MP says free speech ‘includes right to offend’
Church of England Newspaper December 22
“The freedom to speak inoffensively is not worth having” Fiona Bruce MP has said.
A strong call for reasonable accommodation to be enshrined in law was made in Parliament on November 30 in front of MPs, members of the Lords, political activists and church leaders. Fiona Bruce MP who sponsored the meeting identified the religious illiteracy of MPs as an obstacle since many would think the topic referred to the housing crisis.
Lord Mackay of Clashfearn argued strongly that human conscience should be recognised in legislation. It was omitted in the equality legislation which should deal with conflict not with establishing a hierarchy of rights in which some minorities enjoy a protected status. Instead equality laws were being used to enforce compliance on those with conscientious objections. Conscience he urged was fundamental to the way a person lives for which there is no substitute. It has been recognised in law in the past. In the dark days of two world wars when the nation depended on the military service of its young people, those who had conscientious objections were free to discharge other responsibilities. Even the disability legislation recognises reasonable accommodation where the absolute standard of “access all areas” cannot cover everything. He said it was a recognisable legal concept, in contrast to Baroness Hale who in her Oxford lecture on November 1 had dismissed it as not conforming to the standards of truth in the rest of the law.
The lack of such provision meant, according to Philip Blond the director of Respublica, that British liberalism has moved from recognising different accounts of human flourishing and allowing for accommodation so that all may prosper, to the demand: “Be like me, and if you are not then you will pay a penalty. Rights have been separated from what is right, and have become only procedural. So, separated from objective rights they have become weaponised tools pitting minorities against one another. The framework for adjudication is subjective human rights.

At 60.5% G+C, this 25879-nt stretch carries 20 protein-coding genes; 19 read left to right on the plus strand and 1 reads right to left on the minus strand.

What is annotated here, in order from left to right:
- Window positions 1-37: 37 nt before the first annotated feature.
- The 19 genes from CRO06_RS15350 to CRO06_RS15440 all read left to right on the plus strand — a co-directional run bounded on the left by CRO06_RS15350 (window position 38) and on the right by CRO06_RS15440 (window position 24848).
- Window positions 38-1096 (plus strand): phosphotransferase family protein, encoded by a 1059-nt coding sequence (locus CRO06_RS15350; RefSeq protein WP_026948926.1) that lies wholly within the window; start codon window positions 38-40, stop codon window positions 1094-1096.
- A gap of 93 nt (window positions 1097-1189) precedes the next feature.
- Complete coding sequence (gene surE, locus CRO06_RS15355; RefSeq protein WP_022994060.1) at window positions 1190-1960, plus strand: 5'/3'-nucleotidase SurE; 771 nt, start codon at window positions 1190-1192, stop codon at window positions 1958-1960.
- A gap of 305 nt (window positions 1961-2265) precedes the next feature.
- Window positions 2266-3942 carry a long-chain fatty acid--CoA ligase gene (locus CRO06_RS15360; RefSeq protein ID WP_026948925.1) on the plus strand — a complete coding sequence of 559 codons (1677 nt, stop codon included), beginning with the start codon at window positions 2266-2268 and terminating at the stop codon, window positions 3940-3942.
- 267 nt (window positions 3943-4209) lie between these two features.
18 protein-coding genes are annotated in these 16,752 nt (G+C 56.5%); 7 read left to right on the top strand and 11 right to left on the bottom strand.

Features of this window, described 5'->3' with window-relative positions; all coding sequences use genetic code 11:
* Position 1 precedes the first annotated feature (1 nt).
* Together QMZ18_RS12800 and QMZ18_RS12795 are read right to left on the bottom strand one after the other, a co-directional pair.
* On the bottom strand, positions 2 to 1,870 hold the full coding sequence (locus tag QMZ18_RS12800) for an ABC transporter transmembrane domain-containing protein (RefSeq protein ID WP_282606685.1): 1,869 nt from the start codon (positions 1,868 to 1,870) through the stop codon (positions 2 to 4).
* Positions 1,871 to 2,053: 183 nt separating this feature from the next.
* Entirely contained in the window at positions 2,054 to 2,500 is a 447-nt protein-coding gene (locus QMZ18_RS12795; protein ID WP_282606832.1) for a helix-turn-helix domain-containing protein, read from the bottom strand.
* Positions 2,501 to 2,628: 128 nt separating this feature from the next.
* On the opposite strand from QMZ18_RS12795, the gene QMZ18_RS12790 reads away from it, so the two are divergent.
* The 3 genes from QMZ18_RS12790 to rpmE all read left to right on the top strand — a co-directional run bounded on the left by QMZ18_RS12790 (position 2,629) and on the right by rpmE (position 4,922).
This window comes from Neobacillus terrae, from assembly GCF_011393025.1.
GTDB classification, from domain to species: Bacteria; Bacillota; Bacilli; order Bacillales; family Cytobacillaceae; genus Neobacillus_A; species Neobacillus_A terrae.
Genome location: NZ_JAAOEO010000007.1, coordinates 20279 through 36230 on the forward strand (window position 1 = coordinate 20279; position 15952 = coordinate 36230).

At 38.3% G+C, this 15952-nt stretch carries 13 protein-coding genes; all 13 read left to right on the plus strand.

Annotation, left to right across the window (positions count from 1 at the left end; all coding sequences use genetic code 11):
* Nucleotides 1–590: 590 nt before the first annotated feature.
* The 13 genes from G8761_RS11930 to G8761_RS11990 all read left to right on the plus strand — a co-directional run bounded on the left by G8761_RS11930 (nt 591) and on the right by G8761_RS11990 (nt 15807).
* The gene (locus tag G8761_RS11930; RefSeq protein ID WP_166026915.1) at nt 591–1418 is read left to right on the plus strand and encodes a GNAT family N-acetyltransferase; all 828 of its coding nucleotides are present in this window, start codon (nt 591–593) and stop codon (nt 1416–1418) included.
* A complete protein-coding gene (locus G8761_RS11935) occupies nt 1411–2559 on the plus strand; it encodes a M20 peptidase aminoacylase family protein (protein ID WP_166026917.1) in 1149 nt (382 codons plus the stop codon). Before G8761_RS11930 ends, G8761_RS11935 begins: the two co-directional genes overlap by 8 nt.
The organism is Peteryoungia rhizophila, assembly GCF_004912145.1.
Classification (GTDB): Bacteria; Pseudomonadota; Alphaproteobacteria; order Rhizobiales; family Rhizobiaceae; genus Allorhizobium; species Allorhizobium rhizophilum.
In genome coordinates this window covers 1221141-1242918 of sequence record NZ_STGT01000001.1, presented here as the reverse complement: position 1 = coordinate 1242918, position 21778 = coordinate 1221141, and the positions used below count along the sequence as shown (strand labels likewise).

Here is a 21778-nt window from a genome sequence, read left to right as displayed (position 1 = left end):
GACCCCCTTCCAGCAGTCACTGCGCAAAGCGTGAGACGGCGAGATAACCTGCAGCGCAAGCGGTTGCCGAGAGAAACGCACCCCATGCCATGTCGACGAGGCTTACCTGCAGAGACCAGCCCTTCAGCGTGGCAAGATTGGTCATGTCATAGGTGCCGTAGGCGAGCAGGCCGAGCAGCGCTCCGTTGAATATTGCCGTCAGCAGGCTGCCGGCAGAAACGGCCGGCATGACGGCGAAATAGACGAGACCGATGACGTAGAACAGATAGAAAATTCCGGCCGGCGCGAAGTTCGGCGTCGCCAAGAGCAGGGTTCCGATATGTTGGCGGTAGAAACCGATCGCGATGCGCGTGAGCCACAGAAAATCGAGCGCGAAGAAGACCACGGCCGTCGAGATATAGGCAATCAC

The chairman of the discussion, John Bingham of the Telegraph, who is due to take up a senior media post at Lambeth Palace in the new year, noted that this [process had comic elements focusing on wedding cakes. He claimed that rather than preventing discrimination human rights have now created new forms of discrimination and fostered new extremism.
When rights clash ,the practical solution is reasonable accommodation which would avoid costly courtroom dramas as culture wars are fought out in front of judges who have to draw up a hierarchy of rights and in fact, as Roger Trigg has observed, usurp the role of Parliament.
The illiberal behaviour of secularists is self contradictory and self-defeating. It is widely recognised that religious communities contribute to the public good disproportionately to their size. However, although secularists treat religion as though it were a private hobby, they still draw down on the social capital of religious communities who are motivated by the conviction that their their religious beliefs are public facing and are convinced they should serve everyone. Secularists want to have their cake and eat it!
That such trouble was coming was signalled by the bans which universities placed on Christian Unions from 2004 because only Christian speakers addressed their meetings. Universities according to James Orr, the author of the Respublica Report “Beyond Belief” which was showcased at the meeting, are becoming repressive institutions.
Fiona Bruce MP encouraged those present to meet with their MPs to urge on them action to introduce an adjournment debate on reasonable accommodation as a principle in law. The burden of proof should be shifted from the believer to those restriction their freedom of conscience, such as public bodies or employers. Such a topic would also be a good subject for a debate in General Synod, as a Private Members Motion perhaps?
Fiona Bruce was encouraged that MPs across the house had shown increasing interest over the years in religious persecution around the world and defending religious freedom. Free speech she said included the irritating, the eccentric, and the provocative provided that it did not lead to violence. “The freedom to speak inoffensively is not worth having.”